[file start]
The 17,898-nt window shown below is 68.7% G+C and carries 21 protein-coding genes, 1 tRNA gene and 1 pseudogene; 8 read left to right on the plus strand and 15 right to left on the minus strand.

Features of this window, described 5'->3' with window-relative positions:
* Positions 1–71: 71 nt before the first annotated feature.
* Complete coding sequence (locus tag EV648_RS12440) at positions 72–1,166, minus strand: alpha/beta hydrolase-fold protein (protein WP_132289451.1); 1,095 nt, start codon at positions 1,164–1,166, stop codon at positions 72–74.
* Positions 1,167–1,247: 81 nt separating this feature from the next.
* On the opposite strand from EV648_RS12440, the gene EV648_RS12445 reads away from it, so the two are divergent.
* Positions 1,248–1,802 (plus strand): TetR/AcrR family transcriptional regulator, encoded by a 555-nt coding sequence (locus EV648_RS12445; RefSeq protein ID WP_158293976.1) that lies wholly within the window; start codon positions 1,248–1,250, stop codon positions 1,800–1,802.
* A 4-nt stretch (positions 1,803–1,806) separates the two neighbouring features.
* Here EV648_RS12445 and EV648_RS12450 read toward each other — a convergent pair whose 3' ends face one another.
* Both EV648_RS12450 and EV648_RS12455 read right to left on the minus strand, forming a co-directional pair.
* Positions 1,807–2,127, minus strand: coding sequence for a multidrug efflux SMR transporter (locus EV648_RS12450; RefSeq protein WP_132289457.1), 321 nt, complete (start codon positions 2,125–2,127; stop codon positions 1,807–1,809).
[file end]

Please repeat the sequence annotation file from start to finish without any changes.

The 17,898-nt window shown below is 68.7% G+C and carries 21 protein-coding genes, 1 tRNA gene and 1 pseudogene; 8 read left to right on the plus strand and 15 right to left on the minus strand.

Features of this window, described 5'->3' with window-relative positions:
* Positions 1–71: 71 nt before the first annotated feature.
* Complete coding sequence (locus tag EV648_RS12440) at positions 72–1,166, minus strand: alpha/beta hydrolase-fold protein (protein WP_132289451.1); 1,095 nt, start codon at positions 1,164–1,166, stop codon at positions 72–74.
* Positions 1,167–1,247: 81 nt separating this feature from the next.
* On the opposite strand from EV648_RS12440, the gene EV648_RS12445 reads away from it, so the two are divergent.
* Positions 1,248–1,802 (plus strand): TetR/AcrR family transcriptional regulator, encoded by a 555-nt coding sequence (locus EV648_RS12445; RefSeq protein ID WP_158293976.1) that lies wholly within the window; start codon positions 1,248–1,250, stop codon positions 1,800–1,802.
* A 4-nt stretch (positions 1,803–1,806) separates the two neighbouring features.
* Here EV648_RS12445 and EV648_RS12450 read toward each other — a convergent pair whose 3' ends face one another.
* Both EV648_RS12450 and EV648_RS12455 read right to left on the minus strand, forming a co-directional pair.
* Positions 1,807–2,127, minus strand: coding sequence for a multidrug efflux SMR transporter (locus EV648_RS12450; RefSeq protein WP_132289457.1), 321 nt, complete (start codon positions 2,125–2,127; stop codon positions 1,807–1,809).